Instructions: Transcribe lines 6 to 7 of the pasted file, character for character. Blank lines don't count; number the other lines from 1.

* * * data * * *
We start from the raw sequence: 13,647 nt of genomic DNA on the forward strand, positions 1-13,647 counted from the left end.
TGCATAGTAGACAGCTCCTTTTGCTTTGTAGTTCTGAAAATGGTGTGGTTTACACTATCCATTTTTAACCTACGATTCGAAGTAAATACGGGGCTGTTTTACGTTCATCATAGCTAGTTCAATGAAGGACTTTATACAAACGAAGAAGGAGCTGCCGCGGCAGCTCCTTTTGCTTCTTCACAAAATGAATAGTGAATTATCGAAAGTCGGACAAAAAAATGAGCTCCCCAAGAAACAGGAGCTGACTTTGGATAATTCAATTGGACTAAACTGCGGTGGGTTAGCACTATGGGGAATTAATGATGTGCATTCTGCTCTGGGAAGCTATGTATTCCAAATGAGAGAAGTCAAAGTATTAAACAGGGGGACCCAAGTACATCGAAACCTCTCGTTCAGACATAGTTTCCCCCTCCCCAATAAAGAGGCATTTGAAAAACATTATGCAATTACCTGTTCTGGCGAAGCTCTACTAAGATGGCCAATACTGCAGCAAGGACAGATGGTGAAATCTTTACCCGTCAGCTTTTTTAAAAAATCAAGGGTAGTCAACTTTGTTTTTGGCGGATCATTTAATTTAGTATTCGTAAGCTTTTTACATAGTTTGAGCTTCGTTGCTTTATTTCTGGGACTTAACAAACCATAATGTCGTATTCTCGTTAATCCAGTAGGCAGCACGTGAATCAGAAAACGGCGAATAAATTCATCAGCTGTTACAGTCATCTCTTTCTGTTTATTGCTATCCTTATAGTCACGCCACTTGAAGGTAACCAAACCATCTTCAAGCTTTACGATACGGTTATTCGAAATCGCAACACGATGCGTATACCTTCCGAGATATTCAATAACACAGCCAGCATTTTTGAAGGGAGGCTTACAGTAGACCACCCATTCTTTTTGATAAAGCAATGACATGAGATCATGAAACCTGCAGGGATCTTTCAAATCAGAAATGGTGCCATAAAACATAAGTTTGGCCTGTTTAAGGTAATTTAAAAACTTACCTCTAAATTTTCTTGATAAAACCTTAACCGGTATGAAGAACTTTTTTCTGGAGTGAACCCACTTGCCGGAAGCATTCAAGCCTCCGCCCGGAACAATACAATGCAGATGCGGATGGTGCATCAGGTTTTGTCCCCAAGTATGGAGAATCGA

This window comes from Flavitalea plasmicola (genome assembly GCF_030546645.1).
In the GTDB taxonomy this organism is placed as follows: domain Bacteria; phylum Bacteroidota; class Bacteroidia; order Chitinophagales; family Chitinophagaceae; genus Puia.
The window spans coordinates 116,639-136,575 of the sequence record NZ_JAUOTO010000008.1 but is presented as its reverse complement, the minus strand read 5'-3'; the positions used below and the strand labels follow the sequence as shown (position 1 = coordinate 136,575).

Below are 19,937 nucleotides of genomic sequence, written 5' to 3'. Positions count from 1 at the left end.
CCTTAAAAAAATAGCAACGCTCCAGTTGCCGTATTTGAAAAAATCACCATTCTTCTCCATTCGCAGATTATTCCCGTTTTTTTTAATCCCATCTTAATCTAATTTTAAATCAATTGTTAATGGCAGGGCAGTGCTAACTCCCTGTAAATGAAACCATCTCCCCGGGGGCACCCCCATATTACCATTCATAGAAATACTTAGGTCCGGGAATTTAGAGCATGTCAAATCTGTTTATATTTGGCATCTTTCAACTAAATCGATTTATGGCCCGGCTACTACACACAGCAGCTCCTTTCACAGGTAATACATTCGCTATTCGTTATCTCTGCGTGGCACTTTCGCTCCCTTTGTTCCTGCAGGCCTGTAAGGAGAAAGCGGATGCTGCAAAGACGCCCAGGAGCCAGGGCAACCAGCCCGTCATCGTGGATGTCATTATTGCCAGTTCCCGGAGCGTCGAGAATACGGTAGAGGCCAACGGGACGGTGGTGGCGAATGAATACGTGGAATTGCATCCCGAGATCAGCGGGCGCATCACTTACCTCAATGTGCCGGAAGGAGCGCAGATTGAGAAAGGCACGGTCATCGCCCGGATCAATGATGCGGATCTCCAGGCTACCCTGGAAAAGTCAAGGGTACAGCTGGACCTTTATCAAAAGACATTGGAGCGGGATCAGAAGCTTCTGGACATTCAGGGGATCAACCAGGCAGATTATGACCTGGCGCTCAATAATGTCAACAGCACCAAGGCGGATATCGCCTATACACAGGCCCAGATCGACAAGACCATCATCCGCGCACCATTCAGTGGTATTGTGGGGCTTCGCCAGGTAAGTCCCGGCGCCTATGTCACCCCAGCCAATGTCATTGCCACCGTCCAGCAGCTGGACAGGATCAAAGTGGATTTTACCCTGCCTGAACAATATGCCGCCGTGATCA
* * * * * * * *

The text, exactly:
Below are 19,937 nucleotides of genomic sequence, written 5' to 3'. Positions count from 1 at the left end.
CCTTAAAAAAATAGCAACGCTCCAGTTGCCGTATTTGAAAAAATCACCATTCTTCTCCATTCGCAGATTATTCCCGTTTTTTTTAATCCCATCTTAATCTAATTTTAAATCAATTGTTAATGGCAGGGCAGTGCTAACTCCCTGTAAATGAAACCATCTCCCCGGGGGCACCCCCATATTACCATTCATAGAAATACTTAGGTCCGGGAATTTAGAGCATGTCAAATCTGTTTATATTTGGCATCTTTCAACTAAATCGATTTATGGCCCGGCTACTACACACAGCAGCTCCTTTCACAGGTAATACATTCGCTATTCGTTATCTCTGCGTGGCACTTTCGCTCCCTTTGTTCCTGCAGGCCTGTAAGGAGAAAGCGGATGCTGCAAAGACGCCCAGGAGCCAGGGCAACCAGCCCGTCATCGTGGATGTCATTATTGCCAGTTCCCGGAGCGTCGAGAATACGGTAGAGGCCAACGGGACGGTGGTGGCGAATGAATACGTGGAATTGCATCCCGAGATCAGCGGGCGCATCACTTACCTCAATGTGCCGGAAGGAGCGCAGATTGAGAAAGGCACGGTCATCGCCCGGATCAATGATGCGGATCTCCAGGCTACCCTGGAAAAGTCAAGGGTACAGCTGGACCTTTATCAAAAGACATTGGAGCGGGATCAGAAGCTTCTGGACATTCAGGGGATCAACCAGGCAGATTATGACCTGGCGCTCAATAATGTCAACAGCACCAAGGCGGATATCGCCTATACACAGGCCCAGATCGACAAGACCATCATCCGCGCACCATTCAGTGGTATTGTGGGGCTTCGCCAGGTAAGTCCCGGCGCCTATGTCACCCCAGCCAATGTCATTGCCACCGTCCAGCAGCTGGACAGGATCAAAGTGGATTTTACCCTGCCTGAACAATATGCCGCCGTGATCA